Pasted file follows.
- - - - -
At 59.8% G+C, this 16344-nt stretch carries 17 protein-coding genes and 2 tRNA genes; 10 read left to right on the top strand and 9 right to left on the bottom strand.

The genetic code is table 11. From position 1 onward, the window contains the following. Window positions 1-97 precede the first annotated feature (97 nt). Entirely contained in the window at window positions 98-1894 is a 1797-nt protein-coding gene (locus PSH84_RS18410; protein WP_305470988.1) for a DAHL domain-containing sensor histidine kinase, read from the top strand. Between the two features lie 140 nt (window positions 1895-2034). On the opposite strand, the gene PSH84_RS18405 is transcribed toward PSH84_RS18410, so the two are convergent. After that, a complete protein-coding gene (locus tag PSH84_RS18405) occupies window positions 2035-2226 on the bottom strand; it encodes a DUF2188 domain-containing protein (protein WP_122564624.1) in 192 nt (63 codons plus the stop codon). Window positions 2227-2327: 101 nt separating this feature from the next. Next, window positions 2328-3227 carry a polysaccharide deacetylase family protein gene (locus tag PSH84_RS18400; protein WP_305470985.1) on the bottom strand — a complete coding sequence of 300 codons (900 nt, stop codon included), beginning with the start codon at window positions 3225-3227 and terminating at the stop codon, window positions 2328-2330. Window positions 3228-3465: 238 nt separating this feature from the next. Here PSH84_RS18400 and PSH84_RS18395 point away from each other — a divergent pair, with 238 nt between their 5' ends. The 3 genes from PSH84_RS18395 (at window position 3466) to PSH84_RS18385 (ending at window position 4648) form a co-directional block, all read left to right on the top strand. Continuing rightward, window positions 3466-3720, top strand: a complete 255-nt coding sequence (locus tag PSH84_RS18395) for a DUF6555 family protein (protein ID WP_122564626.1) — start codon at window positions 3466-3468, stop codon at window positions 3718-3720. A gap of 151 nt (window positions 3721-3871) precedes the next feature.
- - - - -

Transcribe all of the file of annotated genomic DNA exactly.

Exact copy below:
At 59.8% G+C, this 16344-nt stretch carries 17 protein-coding genes and 2 tRNA genes; 10 read left to right on the top strand and 9 right to left on the bottom strand.

The genetic code is table 11. From position 1 onward, the window contains the following. Window positions 1-97 precede the first annotated feature (97 nt). Entirely contained in the window at window positions 98-1894 is a 1797-nt protein-coding gene (locus PSH84_RS18410; protein WP_305470988.1) for a DAHL domain-containing sensor histidine kinase, read from the top strand. Between the two features lie 140 nt (window positions 1895-2034). On the opposite strand, the gene PSH84_RS18405 is transcribed toward PSH84_RS18410, so the two are convergent. After that, a complete protein-coding gene (locus tag PSH84_RS18405) occupies window positions 2035-2226 on the bottom strand; it encodes a DUF2188 domain-containing protein (protein WP_122564624.1) in 192 nt (63 codons plus the stop codon). Window positions 2227-2327: 101 nt separating this feature from the next. Next, window positions 2328-3227 carry a polysaccharide deacetylase family protein gene (locus tag PSH84_RS18400; protein WP_305470985.1) on the bottom strand — a complete coding sequence of 300 codons (900 nt, stop codon included), beginning with the start codon at window positions 3225-3227 and terminating at the stop codon, window positions 2328-2330. Window positions 3228-3465: 238 nt separating this feature from the next. Here PSH84_RS18400 and PSH84_RS18395 point away from each other — a divergent pair, with 238 nt between their 5' ends. The 3 genes from PSH84_RS18395 (at window position 3466) to PSH84_RS18385 (ending at window position 4648) form a co-directional block, all read left to right on the top strand. Continuing rightward, window positions 3466-3720, top strand: a complete 255-nt coding sequence (locus tag PSH84_RS18395) for a DUF6555 family protein (protein ID WP_122564626.1) — start codon at window positions 3466-3468, stop codon at window positions 3718-3720. A gap of 151 nt (window positions 3721-3871) precedes the next feature.